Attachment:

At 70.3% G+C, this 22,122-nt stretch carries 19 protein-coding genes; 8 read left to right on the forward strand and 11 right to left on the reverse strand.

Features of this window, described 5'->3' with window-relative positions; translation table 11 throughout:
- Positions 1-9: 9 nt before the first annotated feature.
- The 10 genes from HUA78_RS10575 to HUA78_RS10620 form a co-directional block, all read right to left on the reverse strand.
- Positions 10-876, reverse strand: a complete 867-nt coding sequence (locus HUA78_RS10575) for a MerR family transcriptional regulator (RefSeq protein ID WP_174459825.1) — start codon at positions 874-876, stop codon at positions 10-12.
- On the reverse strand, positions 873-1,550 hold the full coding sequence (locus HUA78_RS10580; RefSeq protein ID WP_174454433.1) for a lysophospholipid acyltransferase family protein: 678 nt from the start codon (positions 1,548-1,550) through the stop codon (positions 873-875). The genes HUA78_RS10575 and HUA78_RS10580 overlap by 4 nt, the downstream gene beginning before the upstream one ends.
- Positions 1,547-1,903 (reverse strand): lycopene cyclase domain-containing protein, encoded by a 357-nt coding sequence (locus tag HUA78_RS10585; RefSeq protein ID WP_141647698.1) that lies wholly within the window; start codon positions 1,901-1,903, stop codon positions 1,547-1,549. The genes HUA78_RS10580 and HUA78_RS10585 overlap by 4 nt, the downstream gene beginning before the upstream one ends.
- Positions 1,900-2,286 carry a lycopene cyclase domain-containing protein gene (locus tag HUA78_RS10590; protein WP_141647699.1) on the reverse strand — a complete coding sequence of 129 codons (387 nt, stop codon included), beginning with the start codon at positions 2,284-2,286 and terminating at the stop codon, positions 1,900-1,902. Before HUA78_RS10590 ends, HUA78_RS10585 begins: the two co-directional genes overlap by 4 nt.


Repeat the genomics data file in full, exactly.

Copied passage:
At 70.3% G+C, this 22,122-nt stretch carries 19 protein-coding genes; 8 read left to right on the forward strand and 11 right to left on the reverse strand.

Features of this window, described 5'->3' with window-relative positions; translation table 11 throughout:
- Positions 1-9: 9 nt before the first annotated feature.
- The 10 genes from HUA78_RS10575 to HUA78_RS10620 form a co-directional block, all read right to left on the reverse strand.
- Positions 10-876, reverse strand: a complete 867-nt coding sequence (locus HUA78_RS10575) for a MerR family transcriptional regulator (RefSeq protein ID WP_174459825.1) — start codon at positions 874-876, stop codon at positions 10-12.
- On the reverse strand, positions 873-1,550 hold the full coding sequence (locus HUA78_RS10580; RefSeq protein ID WP_174454433.1) for a lysophospholipid acyltransferase family protein: 678 nt from the start codon (positions 1,548-1,550) through the stop codon (positions 873-875). The genes HUA78_RS10575 and HUA78_RS10580 overlap by 4 nt, the downstream gene beginning before the upstream one ends.
- Positions 1,547-1,903 (reverse strand): lycopene cyclase domain-containing protein, encoded by a 357-nt coding sequence (locus tag HUA78_RS10585; RefSeq protein ID WP_141647698.1) that lies wholly within the window; start codon positions 1,901-1,903, stop codon positions 1,547-1,549. The genes HUA78_RS10580 and HUA78_RS10585 overlap by 4 nt, the downstream gene beginning before the upstream one ends.
- Positions 1,900-2,286 carry a lycopene cyclase domain-containing protein gene (locus tag HUA78_RS10590; protein WP_141647699.1) on the reverse strand — a complete coding sequence of 129 codons (387 nt, stop codon included), beginning with the start codon at positions 2,284-2,286 and terminating at the stop codon, positions 1,900-1,902. Before HUA78_RS10590 ends, HUA78_RS10585 begins: the two co-directional genes overlap by 4 nt.